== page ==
Check for comp to slide contact often, otherwise you may take material off the wrong surface. Comp to slide contact can make you think the hood length is too long if you are not careful and you will take too much off the hood length. Keep working at it until you have the barrel high enough in the lugs to center the firing pin strike. After this is done run a comp alignment reamer through the comp just to be sure there is clearance for the bullet.

Once you are happy with the barrel fit in the upper lugs then go back and even up the gap between the comp and the slide to 0.003-0.005 gap with the barrel fully up into the lugs. At this point you can blend the comp to the slide. Most comps are a little wider than the slide for fitting purposes. You need to lock the barrel in the slide with a barrel alignment block and blend the sides. This can be done with a file or if you are careful with a belt sander. If the belt sander scares you, use sandpaper on a flat surface and work the comp/side unit back and forth until the sides match. Usually the diameter of the comp is a little larger than the radius on top of the slide. You need to blend this to match also.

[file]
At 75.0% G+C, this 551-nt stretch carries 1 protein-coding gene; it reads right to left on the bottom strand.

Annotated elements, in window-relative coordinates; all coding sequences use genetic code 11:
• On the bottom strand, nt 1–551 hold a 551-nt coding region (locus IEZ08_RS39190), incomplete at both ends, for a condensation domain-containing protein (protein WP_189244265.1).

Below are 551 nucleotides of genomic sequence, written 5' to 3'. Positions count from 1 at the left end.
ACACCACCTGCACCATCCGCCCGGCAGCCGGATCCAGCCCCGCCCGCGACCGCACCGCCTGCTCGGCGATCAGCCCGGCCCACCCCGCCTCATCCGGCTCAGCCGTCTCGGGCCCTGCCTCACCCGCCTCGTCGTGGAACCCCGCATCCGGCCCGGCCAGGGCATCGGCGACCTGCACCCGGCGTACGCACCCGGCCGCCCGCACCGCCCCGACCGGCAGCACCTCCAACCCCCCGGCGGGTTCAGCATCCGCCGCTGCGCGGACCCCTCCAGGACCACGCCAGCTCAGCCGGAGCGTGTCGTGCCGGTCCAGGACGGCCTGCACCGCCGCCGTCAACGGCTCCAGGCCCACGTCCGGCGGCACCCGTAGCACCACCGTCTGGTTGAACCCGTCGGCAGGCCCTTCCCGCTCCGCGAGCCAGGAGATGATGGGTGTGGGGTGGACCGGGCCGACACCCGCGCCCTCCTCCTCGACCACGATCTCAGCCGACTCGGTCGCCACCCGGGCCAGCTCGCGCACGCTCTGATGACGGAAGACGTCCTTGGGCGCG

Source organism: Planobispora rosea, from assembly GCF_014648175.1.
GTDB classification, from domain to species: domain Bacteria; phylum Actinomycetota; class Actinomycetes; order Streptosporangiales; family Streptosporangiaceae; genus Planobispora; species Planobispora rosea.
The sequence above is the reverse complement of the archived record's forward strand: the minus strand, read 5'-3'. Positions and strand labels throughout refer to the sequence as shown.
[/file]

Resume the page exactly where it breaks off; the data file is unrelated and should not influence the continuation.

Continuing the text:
At this point the fitting that is left to complete the barrel install is the same as if you were fitting a standard non-comped barrel. Fit the bottom lugs, chamber the barrel, and tune the ramp for optimum feeding and you are done with your project and ready to test fire.